Edith Wharton's New York - Day 5
[Read Day 1, Day 2, Day 3, and Day 4]
Our last day and just one stop left on our itinerary: a visit to the Wharton's home, The Mount, in the Berkshires.
The Mount is not only Wharton's North American architectural masterpiece and textbook example of her principles of proportion, harmony, simplicity, and suitability, it is the place she wrote her most successful book, The House of Mirth.
A modest sign on the side of a narrow road was the only indication that we had arrived at this splendid site. To reach the house, we left our car and walked for a quarter mile along a dirt lane through gently rolling woods, past the yet-to-be-restored stables, treetops swaying in the breeze, spring flowers growing along the manicured forest floor.
As we neared the end of the lane, there it was, peeking through the trees. The 3-story house emerged from the landscape, a white painted brick wall forming a courtyard to mark the entrance. This 1902 country home was where Wharton entertained her inner circle of friends including Henry James, Egerton Winthrop and niece Beatrix Farrand, one of America’s foremost landscape gardeners. Waiting to welcome us was our tour guide, Ann.
Artfully weaving Wharton's biography into the history of the house and grounds, social customs of the day, and her literary oeuvre, we walked room to room. The lowest floor was the entry hall, where guests would have arrived and been escorted up the beautiful staircase, edged with a French iron railing, to be welcomed by their hosts in the second floor gallery and parlor. The parlor and adjoining dining room are intimate in size and décor, reflecting Wharton's preference for small gatherings. Each of the rooms led out to the terrace with grand views of the gardens below and the lake beyond.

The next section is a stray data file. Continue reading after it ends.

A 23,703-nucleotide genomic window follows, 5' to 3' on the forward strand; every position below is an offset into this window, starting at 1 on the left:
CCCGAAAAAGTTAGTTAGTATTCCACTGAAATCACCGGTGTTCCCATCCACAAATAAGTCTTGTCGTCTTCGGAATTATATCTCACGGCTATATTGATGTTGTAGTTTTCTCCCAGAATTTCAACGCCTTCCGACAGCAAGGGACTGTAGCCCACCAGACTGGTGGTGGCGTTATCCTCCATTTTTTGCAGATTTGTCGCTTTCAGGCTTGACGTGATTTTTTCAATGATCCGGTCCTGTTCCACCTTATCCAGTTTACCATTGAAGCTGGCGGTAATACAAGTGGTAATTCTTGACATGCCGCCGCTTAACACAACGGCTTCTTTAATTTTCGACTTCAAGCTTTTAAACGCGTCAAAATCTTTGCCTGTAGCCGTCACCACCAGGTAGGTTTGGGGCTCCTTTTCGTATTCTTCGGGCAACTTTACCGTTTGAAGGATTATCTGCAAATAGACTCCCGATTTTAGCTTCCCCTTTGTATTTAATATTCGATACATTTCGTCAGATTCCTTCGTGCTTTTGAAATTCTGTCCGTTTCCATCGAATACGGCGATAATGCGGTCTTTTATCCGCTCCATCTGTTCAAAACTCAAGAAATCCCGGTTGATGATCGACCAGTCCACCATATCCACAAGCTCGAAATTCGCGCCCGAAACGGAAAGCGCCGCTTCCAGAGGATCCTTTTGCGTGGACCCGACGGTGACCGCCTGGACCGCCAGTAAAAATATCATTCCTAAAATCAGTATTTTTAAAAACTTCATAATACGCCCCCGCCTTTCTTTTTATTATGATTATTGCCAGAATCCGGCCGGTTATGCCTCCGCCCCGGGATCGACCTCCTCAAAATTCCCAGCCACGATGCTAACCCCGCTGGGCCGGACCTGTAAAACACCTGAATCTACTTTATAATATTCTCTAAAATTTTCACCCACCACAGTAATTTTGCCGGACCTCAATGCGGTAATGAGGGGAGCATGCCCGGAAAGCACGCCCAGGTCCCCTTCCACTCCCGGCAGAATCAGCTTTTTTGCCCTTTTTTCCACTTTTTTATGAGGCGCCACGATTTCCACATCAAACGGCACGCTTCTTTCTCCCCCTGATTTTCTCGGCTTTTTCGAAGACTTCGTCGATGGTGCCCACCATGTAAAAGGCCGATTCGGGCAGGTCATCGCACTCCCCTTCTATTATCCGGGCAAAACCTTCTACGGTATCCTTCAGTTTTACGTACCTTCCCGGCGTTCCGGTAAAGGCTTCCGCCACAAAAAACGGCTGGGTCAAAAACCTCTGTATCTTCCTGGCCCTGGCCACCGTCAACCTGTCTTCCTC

While most of the furnishings are not original, each room - including her sitting room and bedroom - are based on early photographs. While her publicity photo shows her working at the desk in her sitting room, it was in her bedroom that Wharton would spend the early hours of her day, writing each morning. Wharton would sit in bed and write her stories long-hand, tossing each numbered sheet on to the floor where later her secretary would later put them in order and type them up.
The only thing better than walking through the house, was walking through the gardens. These formal, yet welcoming gardens are beautifully designed and ground the house on the site. A 2-tiered and sweeping lawn is defined by neatly trimmed hedges and trees. A formal French garden on the north is arranged around a pool and fountain and an Italian garden on the south offers another fountain and a vine-covered arbor. Connecting these two gardens is a crushed limestone walk lined on both sides by “lime” trees. Looking up at the house from the gardens can only be described as spectacular.
What a way to top off this journey into the life and work of Edith Wharton.
Click here to read more about The Mount and how it was saved from ruin.
To discover more about the life and work of Edith Wharton search the Library Catalog. You'll find her novels, short stories, books on architectural and garden design, and much more.
Many thanks to Friends of the Library president Marsha Huff who had the idea to plan our tour around the life and work of Edith Wharton, tour guide Karen Bergenthal who made all arrangements and so elegantly guided us through the city, driving us to and from Lenox, MA.
Thanks to our fellow travelers who added to the pleasure of the trip with their enthusiasm for all things Wharton.